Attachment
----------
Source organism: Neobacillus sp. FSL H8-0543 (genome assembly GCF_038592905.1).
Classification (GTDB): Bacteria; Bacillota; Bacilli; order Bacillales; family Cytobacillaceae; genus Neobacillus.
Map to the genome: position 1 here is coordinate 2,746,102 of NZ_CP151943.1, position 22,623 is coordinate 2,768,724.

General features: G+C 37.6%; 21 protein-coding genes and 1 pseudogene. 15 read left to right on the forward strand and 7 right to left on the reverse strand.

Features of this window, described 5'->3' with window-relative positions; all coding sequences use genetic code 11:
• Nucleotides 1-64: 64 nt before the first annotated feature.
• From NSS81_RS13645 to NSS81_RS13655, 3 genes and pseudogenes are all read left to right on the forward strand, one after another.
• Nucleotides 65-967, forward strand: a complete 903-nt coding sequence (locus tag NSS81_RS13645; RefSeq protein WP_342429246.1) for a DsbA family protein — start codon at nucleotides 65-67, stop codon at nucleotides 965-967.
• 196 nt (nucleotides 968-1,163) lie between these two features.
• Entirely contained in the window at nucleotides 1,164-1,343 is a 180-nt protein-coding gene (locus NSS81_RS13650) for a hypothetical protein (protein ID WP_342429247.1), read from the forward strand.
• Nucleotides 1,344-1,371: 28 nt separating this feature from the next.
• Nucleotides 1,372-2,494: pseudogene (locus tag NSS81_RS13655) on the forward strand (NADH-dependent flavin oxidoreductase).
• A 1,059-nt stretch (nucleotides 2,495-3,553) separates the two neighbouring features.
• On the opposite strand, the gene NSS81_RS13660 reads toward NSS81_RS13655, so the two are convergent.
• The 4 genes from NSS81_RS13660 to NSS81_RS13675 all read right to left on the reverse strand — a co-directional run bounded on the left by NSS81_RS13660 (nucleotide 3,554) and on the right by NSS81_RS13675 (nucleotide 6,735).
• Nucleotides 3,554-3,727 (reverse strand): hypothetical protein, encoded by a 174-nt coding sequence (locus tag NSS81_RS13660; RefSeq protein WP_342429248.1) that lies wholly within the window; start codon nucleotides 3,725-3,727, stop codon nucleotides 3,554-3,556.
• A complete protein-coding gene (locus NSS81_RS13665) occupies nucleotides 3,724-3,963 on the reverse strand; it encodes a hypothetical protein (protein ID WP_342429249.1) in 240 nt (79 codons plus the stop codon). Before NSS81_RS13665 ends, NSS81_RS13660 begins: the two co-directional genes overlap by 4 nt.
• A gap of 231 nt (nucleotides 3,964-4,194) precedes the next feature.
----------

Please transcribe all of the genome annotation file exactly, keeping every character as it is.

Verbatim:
Source organism: Neobacillus sp. FSL H8-0543 (genome assembly GCF_038592905.1).
Classification (GTDB): Bacteria; Bacillota; Bacilli; order Bacillales; family Cytobacillaceae; genus Neobacillus.
Map to the genome: position 1 here is coordinate 2,746,102 of NZ_CP151943.1, position 22,623 is coordinate 2,768,724.

General features: G+C 37.6%; 21 protein-coding genes and 1 pseudogene. 15 read left to right on the forward strand and 7 right to left on the reverse strand.

Features of this window, described 5'->3' with window-relative positions; all coding sequences use genetic code 11:
• Nucleotides 1-64: 64 nt before the first annotated feature.
• From NSS81_RS13645 to NSS81_RS13655, 3 genes and pseudogenes are all read left to right on the forward strand, one after another.
• Nucleotides 65-967, forward strand: a complete 903-nt coding sequence (locus tag NSS81_RS13645; RefSeq protein WP_342429246.1) for a DsbA family protein — start codon at nucleotides 65-67, stop codon at nucleotides 965-967.
• 196 nt (nucleotides 968-1,163) lie between these two features.
• Entirely contained in the window at nucleotides 1,164-1,343 is a 180-nt protein-coding gene (locus NSS81_RS13650) for a hypothetical protein (protein ID WP_342429247.1), read from the forward strand.
• Nucleotides 1,344-1,371: 28 nt separating this feature from the next.
• Nucleotides 1,372-2,494: pseudogene (locus tag NSS81_RS13655) on the forward strand (NADH-dependent flavin oxidoreductase).
• A 1,059-nt stretch (nucleotides 2,495-3,553) separates the two neighbouring features.
• On the opposite strand, the gene NSS81_RS13660 reads toward NSS81_RS13655, so the two are convergent.
• The 4 genes from NSS81_RS13660 to NSS81_RS13675 all read right to left on the reverse strand — a co-directional run bounded on the left by NSS81_RS13660 (nucleotide 3,554) and on the right by NSS81_RS13675 (nucleotide 6,735).
• Nucleotides 3,554-3,727 (reverse strand): hypothetical protein, encoded by a 174-nt coding sequence (locus tag NSS81_RS13660; RefSeq protein WP_342429248.1) that lies wholly within the window; start codon nucleotides 3,725-3,727, stop codon nucleotides 3,554-3,556.
• A complete protein-coding gene (locus NSS81_RS13665) occupies nucleotides 3,724-3,963 on the reverse strand; it encodes a hypothetical protein (protein ID WP_342429249.1) in 240 nt (79 codons plus the stop codon). Before NSS81_RS13665 ends, NSS81_RS13660 begins: the two co-directional genes overlap by 4 nt.
• A gap of 231 nt (nucleotides 3,964-4,194) precedes the next feature.